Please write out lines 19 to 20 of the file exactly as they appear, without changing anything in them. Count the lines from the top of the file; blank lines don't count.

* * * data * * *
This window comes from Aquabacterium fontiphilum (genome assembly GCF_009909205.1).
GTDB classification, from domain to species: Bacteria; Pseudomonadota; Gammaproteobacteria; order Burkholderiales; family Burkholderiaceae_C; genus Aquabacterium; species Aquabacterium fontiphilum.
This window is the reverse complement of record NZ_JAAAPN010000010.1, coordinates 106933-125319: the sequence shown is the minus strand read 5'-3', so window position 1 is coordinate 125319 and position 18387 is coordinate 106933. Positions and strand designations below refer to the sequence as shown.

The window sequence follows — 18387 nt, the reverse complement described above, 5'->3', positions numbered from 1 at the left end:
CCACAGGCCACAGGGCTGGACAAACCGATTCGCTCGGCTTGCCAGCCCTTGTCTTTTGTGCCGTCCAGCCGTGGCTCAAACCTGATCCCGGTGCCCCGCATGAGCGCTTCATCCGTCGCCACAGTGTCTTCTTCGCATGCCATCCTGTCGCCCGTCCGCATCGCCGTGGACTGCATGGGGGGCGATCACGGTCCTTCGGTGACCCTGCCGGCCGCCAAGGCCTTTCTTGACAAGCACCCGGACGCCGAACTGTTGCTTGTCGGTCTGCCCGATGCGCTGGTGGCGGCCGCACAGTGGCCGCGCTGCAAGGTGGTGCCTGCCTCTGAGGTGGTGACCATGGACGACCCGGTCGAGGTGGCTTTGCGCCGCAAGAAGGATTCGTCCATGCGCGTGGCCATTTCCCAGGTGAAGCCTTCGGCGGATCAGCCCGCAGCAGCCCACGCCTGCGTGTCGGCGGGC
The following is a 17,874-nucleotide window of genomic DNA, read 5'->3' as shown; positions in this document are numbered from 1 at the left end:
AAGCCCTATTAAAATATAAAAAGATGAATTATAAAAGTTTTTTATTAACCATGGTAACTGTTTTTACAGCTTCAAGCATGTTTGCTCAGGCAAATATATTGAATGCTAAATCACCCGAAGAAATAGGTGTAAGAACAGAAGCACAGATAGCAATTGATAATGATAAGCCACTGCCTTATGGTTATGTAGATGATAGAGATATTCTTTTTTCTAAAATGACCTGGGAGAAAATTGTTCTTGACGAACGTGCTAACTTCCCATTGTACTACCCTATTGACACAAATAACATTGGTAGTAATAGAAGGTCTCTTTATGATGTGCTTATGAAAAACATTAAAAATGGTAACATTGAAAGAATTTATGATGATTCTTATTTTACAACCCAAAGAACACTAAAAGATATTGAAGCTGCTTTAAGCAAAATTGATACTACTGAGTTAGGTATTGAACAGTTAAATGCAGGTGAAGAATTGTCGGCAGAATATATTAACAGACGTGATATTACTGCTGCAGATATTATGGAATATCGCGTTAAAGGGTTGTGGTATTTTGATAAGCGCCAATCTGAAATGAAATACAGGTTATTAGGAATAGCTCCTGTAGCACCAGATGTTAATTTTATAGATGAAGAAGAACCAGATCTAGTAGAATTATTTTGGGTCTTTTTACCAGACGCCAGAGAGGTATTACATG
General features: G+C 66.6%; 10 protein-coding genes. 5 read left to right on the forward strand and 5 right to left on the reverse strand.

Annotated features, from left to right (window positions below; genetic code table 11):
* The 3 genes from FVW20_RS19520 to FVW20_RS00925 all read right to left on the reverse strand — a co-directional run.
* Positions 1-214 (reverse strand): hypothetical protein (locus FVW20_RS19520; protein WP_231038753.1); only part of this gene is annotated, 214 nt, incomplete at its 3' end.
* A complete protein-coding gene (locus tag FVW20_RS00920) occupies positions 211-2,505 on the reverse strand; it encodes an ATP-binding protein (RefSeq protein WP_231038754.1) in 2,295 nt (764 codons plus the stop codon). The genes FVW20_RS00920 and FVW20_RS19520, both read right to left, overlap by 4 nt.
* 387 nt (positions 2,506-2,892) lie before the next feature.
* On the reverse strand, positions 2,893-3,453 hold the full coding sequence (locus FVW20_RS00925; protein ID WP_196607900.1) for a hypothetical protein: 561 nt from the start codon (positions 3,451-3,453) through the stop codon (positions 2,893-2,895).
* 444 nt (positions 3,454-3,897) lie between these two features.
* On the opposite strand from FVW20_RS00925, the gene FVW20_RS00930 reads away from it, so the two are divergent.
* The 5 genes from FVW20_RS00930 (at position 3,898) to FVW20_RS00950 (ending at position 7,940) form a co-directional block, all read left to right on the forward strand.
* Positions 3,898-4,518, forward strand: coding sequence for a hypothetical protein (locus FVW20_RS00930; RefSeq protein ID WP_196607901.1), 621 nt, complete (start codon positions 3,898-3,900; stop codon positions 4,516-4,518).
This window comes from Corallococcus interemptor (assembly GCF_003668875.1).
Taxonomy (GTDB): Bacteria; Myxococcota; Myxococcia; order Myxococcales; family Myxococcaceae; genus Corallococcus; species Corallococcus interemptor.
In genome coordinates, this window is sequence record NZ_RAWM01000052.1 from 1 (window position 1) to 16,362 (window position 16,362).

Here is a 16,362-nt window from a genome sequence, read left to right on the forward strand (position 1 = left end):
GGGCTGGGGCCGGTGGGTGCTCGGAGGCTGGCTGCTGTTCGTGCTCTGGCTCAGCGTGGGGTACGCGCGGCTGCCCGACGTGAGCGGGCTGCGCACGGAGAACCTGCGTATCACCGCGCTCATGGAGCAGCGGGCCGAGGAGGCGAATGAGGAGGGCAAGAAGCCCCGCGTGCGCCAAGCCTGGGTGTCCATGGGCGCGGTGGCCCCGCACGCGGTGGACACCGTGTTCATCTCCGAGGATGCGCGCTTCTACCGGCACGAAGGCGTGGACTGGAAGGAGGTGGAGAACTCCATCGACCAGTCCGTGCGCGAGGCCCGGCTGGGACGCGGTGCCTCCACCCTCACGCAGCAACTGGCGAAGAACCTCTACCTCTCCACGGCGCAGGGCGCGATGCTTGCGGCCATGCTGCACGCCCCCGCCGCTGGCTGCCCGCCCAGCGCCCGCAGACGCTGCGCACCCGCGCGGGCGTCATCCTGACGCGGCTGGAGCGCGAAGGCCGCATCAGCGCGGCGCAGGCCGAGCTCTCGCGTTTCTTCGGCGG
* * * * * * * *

This window comes from Corallococcus interemptor (assembly GCF_003668875.1).
Taxonomy (GTDB): Bacteria; Myxococcota; Myxococcia; order Myxococcales; family Myxococcaceae; genus Corallococcus; species Corallococcus interemptor.